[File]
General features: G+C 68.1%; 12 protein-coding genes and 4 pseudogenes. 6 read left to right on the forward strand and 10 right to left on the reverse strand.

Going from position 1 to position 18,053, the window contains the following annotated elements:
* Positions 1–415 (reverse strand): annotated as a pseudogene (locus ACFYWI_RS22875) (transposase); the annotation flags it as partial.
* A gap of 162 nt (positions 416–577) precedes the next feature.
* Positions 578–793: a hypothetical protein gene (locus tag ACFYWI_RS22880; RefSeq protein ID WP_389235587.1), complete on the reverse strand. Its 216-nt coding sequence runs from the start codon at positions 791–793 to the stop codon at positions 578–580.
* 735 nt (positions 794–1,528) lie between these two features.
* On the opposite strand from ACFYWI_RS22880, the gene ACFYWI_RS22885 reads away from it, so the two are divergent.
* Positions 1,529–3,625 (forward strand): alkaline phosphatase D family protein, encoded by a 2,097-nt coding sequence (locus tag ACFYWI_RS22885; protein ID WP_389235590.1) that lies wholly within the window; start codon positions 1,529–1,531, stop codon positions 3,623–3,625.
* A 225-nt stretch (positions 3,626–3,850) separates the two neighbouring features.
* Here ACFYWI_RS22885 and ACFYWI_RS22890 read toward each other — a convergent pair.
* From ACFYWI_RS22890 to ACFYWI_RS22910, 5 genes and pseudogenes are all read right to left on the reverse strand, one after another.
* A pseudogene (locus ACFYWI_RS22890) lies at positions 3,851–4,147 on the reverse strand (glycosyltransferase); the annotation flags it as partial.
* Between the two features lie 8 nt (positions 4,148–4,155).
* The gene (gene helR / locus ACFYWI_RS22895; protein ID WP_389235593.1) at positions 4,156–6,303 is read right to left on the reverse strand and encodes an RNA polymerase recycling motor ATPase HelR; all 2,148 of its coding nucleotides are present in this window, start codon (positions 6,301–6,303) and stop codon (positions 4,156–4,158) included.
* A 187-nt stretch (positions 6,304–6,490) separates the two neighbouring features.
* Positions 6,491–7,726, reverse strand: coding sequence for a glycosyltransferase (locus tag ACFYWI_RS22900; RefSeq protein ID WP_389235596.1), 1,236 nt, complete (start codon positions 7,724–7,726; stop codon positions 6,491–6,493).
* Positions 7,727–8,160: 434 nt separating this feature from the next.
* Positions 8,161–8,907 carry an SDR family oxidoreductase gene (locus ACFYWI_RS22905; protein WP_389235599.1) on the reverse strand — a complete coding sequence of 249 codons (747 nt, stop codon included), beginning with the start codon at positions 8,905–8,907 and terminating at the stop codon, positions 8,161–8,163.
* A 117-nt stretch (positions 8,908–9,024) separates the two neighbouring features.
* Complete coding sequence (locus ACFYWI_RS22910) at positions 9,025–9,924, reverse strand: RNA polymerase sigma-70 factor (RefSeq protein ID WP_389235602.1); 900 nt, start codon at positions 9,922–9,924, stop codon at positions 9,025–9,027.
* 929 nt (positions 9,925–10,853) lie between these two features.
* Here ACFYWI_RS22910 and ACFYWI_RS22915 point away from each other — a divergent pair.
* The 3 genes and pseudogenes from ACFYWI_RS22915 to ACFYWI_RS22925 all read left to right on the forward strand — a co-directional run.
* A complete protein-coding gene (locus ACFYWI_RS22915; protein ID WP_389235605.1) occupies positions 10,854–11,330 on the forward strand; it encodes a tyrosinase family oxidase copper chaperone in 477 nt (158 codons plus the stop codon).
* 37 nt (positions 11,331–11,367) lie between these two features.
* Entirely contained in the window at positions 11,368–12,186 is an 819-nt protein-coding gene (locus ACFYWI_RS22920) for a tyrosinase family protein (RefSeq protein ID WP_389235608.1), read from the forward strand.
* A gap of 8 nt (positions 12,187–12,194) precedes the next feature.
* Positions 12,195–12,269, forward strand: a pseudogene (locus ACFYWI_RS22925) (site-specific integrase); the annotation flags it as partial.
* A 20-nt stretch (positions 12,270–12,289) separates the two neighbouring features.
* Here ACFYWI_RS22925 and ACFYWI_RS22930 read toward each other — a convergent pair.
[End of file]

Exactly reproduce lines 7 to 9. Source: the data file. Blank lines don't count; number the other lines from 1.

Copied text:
* On the opposite strand from ACFYWI_RS22880, the gene ACFYWI_RS22885 reads away from it, so the two are divergent.
* Positions 1,529–3,625 (forward strand): alkaline phosphatase D family protein, encoded by a 2,097-nt coding sequence (locus tag ACFYWI_RS22885; protein ID WP_389235590.1) that lies wholly within the window; start codon positions 1,529–1,531, stop codon positions 3,623–3,625.
* A 225-nt stretch (positions 3,626–3,850) separates the two neighbouring features.